Johannes Poeschl

I am a quantitative macroeconomist at the Research Department of the Danish Central Bank.


See here (PDF).

Contact Information

Research Department

Danmarks Nationalbank

Langelinie Allé 47

2100 Copenhagen


jpo <at> nationalbanken <dot> dk

Research Areas

Primary: macroeconomics

Secondary: corporate finance, household finance

[Google Scholar] [IDEAS] [SSRN]


2022/10/28 - new draft for Banking Panic Risk and Macroeconomic Uncertainty


Corporate debt maturity and investment over the business cycle

European Economic Review, forthcoming

[pdf] [SSRN]

The business cycle dynamics of firms' debt maturity vary across the firm size distribution. Small and medium-sized firms have a more pro-cyclical debt maturity than large firms. This paper explores the determinants of firms' debt maturity, and the importance of firms' debt maturity for their investment and leverage dynamics. To do so, it embeds a maturity choice in a model of firm investment and financing. Firms shorten debt maturity during times when default risk premiums are high and their internal funds are scarce. This behavior is consistent with both the life cycle and business cycle dynamics of firms' debt maturity. Endogenous debt maturity helps firms to deleverage faster in response to negative shocks.

Working Papers

Aggregate risk in the term structure of corporate credit, with Ram Yamarthy

[pdf] [SSRN]

Recent crises have emphasized the tail risks present in corporate credit markets. Using credit default swap (CDS) data across maturities, we document two patterns. First, while the CDS term structure is generally upward sloping, financially constrained firms exhibit a negative slope. Second, shorter-term spreads display greater sensitivity to aggregate risk, a pattern driven by the expected loss component. To understand these findings, we construct a dynamic model of firm behavior where corporations finance investment using short and long-term debt. The model suggests that dis-investment by constrained firms amplifies stress and plays an important role in term structure dynamics.

The macroeconomic effects of shadow banking panics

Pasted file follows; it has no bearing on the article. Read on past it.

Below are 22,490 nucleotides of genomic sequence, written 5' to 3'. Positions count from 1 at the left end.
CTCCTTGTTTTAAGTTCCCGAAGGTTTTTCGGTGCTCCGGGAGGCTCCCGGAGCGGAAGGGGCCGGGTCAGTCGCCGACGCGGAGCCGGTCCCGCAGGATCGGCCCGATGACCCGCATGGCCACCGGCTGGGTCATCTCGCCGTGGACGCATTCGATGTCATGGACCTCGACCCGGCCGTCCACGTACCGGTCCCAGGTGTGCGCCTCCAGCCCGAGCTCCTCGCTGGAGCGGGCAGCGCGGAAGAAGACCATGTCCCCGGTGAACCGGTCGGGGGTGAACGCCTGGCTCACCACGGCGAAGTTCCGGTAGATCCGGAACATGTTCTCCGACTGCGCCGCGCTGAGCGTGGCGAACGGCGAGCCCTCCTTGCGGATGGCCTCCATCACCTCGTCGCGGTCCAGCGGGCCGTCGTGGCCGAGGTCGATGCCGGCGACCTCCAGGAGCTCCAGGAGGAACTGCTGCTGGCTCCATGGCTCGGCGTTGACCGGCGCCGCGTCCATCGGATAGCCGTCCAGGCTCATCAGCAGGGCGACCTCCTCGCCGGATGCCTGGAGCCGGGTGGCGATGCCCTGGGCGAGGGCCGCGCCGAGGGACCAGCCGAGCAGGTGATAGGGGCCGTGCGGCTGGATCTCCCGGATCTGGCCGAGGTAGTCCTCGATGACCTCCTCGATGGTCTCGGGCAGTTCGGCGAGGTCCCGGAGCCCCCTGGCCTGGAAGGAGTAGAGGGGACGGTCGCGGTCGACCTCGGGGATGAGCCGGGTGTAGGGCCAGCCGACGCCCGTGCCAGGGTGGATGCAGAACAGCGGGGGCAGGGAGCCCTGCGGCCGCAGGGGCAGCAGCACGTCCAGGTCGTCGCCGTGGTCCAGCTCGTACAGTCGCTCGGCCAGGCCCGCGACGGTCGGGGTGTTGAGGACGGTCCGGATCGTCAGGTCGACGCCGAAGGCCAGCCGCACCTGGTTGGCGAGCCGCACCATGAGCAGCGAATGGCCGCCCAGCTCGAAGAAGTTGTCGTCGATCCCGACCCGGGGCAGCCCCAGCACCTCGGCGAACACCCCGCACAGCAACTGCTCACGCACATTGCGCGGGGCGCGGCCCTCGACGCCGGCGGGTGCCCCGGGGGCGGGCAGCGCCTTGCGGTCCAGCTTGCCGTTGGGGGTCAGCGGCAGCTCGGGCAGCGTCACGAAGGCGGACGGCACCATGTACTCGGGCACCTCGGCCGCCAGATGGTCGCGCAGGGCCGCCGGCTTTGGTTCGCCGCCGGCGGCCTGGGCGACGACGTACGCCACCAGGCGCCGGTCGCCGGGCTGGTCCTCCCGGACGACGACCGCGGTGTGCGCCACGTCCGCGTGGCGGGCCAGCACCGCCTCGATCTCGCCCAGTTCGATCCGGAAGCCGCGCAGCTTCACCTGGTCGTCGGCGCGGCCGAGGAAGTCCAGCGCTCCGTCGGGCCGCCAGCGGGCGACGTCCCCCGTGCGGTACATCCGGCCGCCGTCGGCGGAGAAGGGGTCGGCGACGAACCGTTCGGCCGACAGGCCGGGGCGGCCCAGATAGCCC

revise & resubmit, B.E. Journal of Macroeconomics

[pdf] [SSRN]

We study the interaction between occasionally binding financial constraints in the traditional (retail) banking sector and banking panics in the shadow banking sector. Shadow banking panics occur when retail banks choose not to roll over their lending to shadow banks. Occasionally binding financial constraints of retail banks increase the likelihood of and amplify boom-bust dynamics around such shadow banking panics. The model can quantitatively match the dynamics of key macroeconomic and financial variables around the US financial crisis. We quantify the impact of wholesale funding market interventions akin to those implemented by the Federal Reserve in 2008, finding that they reduced the fall in output by about half a percentage point. The timing of this intervention matters: an intervention before the banking panic would have been more effective and might even have avoided the panic.

Older Version with Xue Zhang: [MPRA]

Banking panic risk and macroeconomic uncertainty, with Jakob Guldbæk Mikkelsen

revise & resubmit, Journal of Money, Credit & Banking

[pdf] [SSRN]

We explore the interactions between banking panics and uncertainty shocks. To do so, we build a model of a production economy with a banking sector. In the model, financial constraints of banks can lead to disastrous banking panics. We find that a higher probability of a banking panic increases macroeconomic uncertainty. Vice versa, a shock to macroeconomic uncertainty increases the likelihood of a banking panic. This banking panic channel amplifies the macroeconomic effects of uncertainty shocks. A counter-cyclical capital buffer increases welfare by reducing the likelihood of a banking panic.

Policy Work

Flood risk discounts in the Danish housing market (Oktober 2021)

We investigate the effects of the risk of flooding on the prices of single-family homes in Denmark. Houses that are exposed to flood risk today, as well as houses that will be exposed to flood risk in the future due to rising sea levels, are priced at a discount.

How do non-pharmaceutical interventions affect the spread of COVID-19? A literature review (April 2021)

This memo reviews the academic literature on the effectiveness of nonpharmaceutical interventions in mitigating the spread of COVID-19. The review only includes empirical papers. The literature suggests that interventions are generally effective in mitigating COVID-19 spread. Mask mandates and bans of mass gatherings are associated with reductions in infections. School closures can also be effective. The evidence on workplace closures and business restrictions is more mixed. The effectiveness of interventions depends on their timing and the characteristics of the country or region in which the intervention is used.

The effects of the corona shock on the banking sector and the real economy (June 2020)

This economic memo isolates two channels through which the "corona shock" affects the economy: a fall in asset prices and an increase in the dispersion of future shocks to the economy. Both shocks are contractionary, but they operate through different channels. A CCyB that is reactivated early reduces the impact of an asset price shock the most. In contrast, a CCyB that is reactivated late reduces the impact of a volatility shock the most. Overall, the corona-shock warrants an early build-up of the CCyB.

Work in Progress

The consumption effects of household financial distress, with Florian Exler

Since this is my personal homepage, any views expressed here are of course my own.